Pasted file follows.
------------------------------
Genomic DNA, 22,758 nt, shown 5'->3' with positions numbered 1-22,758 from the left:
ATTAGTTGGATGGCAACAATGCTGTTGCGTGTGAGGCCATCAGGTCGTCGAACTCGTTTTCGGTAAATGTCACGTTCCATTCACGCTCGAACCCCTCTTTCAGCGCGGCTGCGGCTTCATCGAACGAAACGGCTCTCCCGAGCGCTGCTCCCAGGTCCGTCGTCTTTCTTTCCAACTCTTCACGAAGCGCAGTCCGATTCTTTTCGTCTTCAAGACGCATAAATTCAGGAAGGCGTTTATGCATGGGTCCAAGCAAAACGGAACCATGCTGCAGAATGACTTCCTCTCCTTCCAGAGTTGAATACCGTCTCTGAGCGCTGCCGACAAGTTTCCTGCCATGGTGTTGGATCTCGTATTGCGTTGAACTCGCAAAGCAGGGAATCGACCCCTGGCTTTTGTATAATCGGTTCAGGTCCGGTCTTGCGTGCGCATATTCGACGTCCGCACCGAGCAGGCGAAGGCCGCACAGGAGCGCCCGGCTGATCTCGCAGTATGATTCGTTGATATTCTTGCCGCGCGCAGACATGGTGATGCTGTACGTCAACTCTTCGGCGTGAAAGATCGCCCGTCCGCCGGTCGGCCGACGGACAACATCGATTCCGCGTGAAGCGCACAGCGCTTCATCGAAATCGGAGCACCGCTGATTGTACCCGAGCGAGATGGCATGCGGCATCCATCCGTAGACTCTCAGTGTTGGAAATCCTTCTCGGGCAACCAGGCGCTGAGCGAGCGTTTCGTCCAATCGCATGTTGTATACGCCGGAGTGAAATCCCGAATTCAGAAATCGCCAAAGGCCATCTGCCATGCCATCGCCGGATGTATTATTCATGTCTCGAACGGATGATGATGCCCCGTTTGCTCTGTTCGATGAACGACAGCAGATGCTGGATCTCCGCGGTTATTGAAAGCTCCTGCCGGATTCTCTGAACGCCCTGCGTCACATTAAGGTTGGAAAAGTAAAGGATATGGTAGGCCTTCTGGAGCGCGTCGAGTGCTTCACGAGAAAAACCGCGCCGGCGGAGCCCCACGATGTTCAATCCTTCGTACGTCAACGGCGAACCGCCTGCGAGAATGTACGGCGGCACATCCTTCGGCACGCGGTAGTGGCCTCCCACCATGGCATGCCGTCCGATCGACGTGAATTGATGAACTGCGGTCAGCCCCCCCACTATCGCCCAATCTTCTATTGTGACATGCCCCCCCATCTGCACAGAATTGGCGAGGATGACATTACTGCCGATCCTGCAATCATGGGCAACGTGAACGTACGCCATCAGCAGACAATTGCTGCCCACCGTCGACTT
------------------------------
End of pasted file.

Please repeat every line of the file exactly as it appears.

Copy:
Genomic DNA, 22,758 nt, shown 5'->3' with positions numbered 1-22,758 from the left:
ATTAGTTGGATGGCAACAATGCTGTTGCGTGTGAGGCCATCAGGTCGTCGAACTCGTTTTCGGTAAATGTCACGTTCCATTCACGCTCGAACCCCTCTTTCAGCGCGGCTGCGGCTTCATCGAACGAAACGGCTCTCCCGAGCGCTGCTCCCAGGTCCGTCGTCTTTCTTTCCAACTCTTCACGAAGCGCAGTCCGATTCTTTTCGTCTTCAAGACGCATAAATTCAGGAAGGCGTTTATGCATGGGTCCAAGCAAAACGGAACCATGCTGCAGAATGACTTCCTCTCCTTCCAGAGTTGAATACCGTCTCTGAGCGCTGCCGACAAGTTTCCTGCCATGGTGTTGGATCTCGTATTGCGTTGAACTCGCAAAGCAGGGAATCGACCCCTGGCTTTTGTATAATCGGTTCAGGTCCGGTCTTGCGTGCGCATATTCGACGTCCGCACCGAGCAGGCGAAGGCCGCACAGGAGCGCCCGGCTGATCTCGCAGTATGATTCGTTGATATTCTTGCCGCGCGCAGACATGGTGATGCTGTACGTCAACTCTTCGGCGTGAAAGATCGCCCGTCCGCCGGTCGGCCGACGGACAACATCGATTCCGCGTGAAGCGCACAGCGCTTCATCGAAATCGGAGCACCGCTGATTGTACCCGAGCGAGATGGCATGCGGCATCCATCCGTAGACTCTCAGTGTTGGAAATCCTTCTCGGGCAACCAGGCGCTGAGCGAGCGTTTCGTCCAATCGCATGTTGTATACGCCGGAGTGAAATCCCGAATTCAGAAATCGCCAAAGGCCATCTGCCATGCCATCGCCGGATGTATTATTCATGTCTCGAACGGATGATGATGCCCCGTTTGCTCTGTTCGATGAACGACAGCAGATGCTGGATCTCCGCGGTTATTGAAAGCTCCTGCCGGATTCTCTGAACGCCCTGCGTCACATTAAGGTTGGAAAAGTAAAGGATATGGTAGGCCTTCTGGAGCGCGTCGAGTGCTTCACGAGAAAAACCGCGCCGGCGGAGCCCCACGATGTTCAATCCTTCGTACGTCAACGGCGAACCGCCTGCGAGAATGTACGGCGGCACATCCTTCGGCACGCGGTAGTGGCCTCCCACCATGGCATGCCGTCCGATCGACGTGAATTGATGAACTGCGGTCAGCCCCCCCACTATCGCCCAATCTTCTATTGTGACATGCCCCCCCATCTGCACAGAATTGGCGAGGATGACATTACTGCCGATCCTGCAATCATGGGCAACGTGAACGTACGCCATCAGCAGACAATTGCTGCCCACCGTCGACTT